The Kansas Supreme Court on Friday ordered a former state attorney general to turn over copies of abortion patients' medical records to his former office and suggested the abortion-rights foe should be disciplined for his conduct surrounding the documents.
But the court allowed Phill Kline, a Republican who's now a local prosecutor pursuing a case against Planned Parenthood's clinic in Overland Park, to retain some of the material.
Kline obtained copies of the patient records while serving as Kansas attorney general in 2003-07. After he lost his bid for re-election in 2006, he was appointed Johnson County district attorney.
Before he gave up the state job, he transferred copies of the medical records to Johnson County. Then, as county prosecutor, he filed 107 criminal charges against the Planned Parenthood clinic, alleging it falsified documents and performed illegal late-term abortions.
The clinic denies the allegations and questioned Kline's right as a county prosecutor to keep the records. It asked the Supreme Court to intervene.
The court ordered Kline to deliver a full set of the medical records and other material he gathered as district attorney to state Attorney General Steve Six by 5 p.m. Dec. 12.
The effects of the order on Kline's prosecution of Planned Parenthood weren't certain because the court declined to order Kline to turn over "each and every copy" of all the materials he's gathered, just a "a full and complete and understandable set."
The court rejected the clinic's request to hold Kline in contempt but criticized "an obvious and sorry" pattern of behavior in his handling of the records and his dealings with the court as it reviewed Planned Parenthood's request. The court's majority said it is forwarding its ruling to the state official in charge of handling disciplinary cases against attorneys because Kline's conduct may merit sanctions, including the loss of his law license.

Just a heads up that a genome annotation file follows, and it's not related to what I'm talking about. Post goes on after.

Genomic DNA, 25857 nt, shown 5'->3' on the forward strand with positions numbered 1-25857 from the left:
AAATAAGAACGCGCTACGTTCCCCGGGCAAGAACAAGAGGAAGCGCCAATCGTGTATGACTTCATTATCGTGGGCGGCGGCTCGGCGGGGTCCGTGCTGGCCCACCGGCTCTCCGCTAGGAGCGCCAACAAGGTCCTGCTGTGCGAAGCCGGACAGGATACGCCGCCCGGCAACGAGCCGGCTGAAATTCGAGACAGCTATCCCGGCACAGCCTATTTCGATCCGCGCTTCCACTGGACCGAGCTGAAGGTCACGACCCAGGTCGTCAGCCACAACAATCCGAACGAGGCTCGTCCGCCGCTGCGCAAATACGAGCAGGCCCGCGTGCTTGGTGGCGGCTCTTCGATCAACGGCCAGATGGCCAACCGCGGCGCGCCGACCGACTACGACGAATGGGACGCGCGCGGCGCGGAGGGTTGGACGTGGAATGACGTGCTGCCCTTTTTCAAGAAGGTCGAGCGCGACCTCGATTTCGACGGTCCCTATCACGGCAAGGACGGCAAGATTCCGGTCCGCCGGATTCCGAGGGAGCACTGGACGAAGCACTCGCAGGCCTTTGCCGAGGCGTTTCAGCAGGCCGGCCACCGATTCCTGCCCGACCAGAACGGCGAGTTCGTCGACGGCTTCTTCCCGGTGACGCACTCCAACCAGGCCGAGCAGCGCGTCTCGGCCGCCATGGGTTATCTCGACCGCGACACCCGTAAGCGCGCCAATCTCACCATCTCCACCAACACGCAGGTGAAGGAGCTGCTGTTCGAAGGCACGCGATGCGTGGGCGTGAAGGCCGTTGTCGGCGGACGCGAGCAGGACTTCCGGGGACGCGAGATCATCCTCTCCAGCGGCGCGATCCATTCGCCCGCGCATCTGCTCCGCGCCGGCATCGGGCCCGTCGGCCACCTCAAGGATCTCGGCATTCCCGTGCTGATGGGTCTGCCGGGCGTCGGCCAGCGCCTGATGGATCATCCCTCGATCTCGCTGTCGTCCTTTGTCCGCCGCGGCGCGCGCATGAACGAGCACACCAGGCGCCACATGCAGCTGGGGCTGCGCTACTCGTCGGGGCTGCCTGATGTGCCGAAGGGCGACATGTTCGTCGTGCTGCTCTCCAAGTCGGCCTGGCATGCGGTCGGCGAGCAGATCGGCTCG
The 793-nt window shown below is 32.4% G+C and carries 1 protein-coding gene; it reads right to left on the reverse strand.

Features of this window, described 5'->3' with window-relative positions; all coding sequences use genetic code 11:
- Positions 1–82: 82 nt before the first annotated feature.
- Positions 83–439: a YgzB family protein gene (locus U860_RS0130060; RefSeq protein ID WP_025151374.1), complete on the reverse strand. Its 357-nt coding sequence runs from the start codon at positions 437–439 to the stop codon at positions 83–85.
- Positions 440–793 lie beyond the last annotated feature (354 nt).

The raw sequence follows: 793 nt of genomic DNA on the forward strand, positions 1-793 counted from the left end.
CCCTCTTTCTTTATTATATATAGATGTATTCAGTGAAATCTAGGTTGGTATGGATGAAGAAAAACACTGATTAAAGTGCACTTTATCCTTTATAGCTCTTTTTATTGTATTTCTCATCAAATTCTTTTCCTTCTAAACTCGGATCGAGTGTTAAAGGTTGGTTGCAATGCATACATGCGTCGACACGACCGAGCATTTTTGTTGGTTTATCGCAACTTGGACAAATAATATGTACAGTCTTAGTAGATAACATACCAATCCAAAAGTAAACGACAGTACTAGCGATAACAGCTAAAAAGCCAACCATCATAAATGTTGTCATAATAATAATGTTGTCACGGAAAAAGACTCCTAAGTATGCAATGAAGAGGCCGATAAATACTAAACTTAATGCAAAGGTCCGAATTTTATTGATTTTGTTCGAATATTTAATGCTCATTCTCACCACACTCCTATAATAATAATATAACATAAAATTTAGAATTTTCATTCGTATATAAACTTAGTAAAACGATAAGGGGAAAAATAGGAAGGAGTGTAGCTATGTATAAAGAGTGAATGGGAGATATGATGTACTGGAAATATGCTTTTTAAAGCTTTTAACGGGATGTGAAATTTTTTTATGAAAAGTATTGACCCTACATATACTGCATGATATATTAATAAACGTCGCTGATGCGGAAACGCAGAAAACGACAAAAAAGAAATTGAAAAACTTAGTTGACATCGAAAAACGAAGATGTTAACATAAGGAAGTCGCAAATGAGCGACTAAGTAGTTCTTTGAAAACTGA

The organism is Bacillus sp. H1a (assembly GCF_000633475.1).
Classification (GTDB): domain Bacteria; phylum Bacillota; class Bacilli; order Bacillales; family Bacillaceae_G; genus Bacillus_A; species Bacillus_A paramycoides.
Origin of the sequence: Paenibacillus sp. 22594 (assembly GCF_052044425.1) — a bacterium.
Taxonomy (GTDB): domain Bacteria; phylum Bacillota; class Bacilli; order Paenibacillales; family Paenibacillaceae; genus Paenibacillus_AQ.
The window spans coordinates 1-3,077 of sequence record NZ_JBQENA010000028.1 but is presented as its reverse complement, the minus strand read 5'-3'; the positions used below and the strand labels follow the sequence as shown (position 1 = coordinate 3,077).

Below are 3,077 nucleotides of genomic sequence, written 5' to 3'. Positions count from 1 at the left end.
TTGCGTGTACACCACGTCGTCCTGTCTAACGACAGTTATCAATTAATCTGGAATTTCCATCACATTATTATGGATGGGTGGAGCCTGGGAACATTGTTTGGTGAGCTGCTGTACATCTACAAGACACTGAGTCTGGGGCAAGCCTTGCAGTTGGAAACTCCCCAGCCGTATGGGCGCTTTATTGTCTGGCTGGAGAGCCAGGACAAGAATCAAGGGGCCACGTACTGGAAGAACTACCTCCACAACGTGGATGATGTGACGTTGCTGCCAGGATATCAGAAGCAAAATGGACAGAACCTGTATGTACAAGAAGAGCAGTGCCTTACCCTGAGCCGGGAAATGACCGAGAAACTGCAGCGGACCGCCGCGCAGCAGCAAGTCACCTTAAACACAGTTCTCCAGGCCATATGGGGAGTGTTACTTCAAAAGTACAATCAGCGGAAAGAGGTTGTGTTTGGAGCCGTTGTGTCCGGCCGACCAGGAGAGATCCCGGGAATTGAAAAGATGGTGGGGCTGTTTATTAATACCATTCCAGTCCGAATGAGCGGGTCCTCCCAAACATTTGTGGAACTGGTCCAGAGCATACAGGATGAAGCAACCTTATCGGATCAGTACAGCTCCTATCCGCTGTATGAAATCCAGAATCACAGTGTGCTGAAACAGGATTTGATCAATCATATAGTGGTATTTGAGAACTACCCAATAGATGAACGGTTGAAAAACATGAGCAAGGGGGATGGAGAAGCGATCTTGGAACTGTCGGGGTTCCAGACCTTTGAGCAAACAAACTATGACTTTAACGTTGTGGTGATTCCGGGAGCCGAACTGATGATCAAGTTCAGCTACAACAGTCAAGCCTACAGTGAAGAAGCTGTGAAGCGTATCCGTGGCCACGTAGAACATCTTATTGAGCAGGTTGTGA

"Kline exhibits little, if any, respect for the authority of this court or for his responsibility to it and to the rule of law it husbands," Justice Carol Beier wrote for the majority. "His attitude and behavior are inexcusable, particularly for someone who purports to be a professional prosecutor."
The seven-member court unanimously ordered Kline to turn over the documents, but only five of the justices said the order should be considered a sanction.
Kline will leave office as Johnson County DA in January; he lost his bid for a full term in the Republican primary.
Kline declined to comment on the ruling, saying he was still studying it.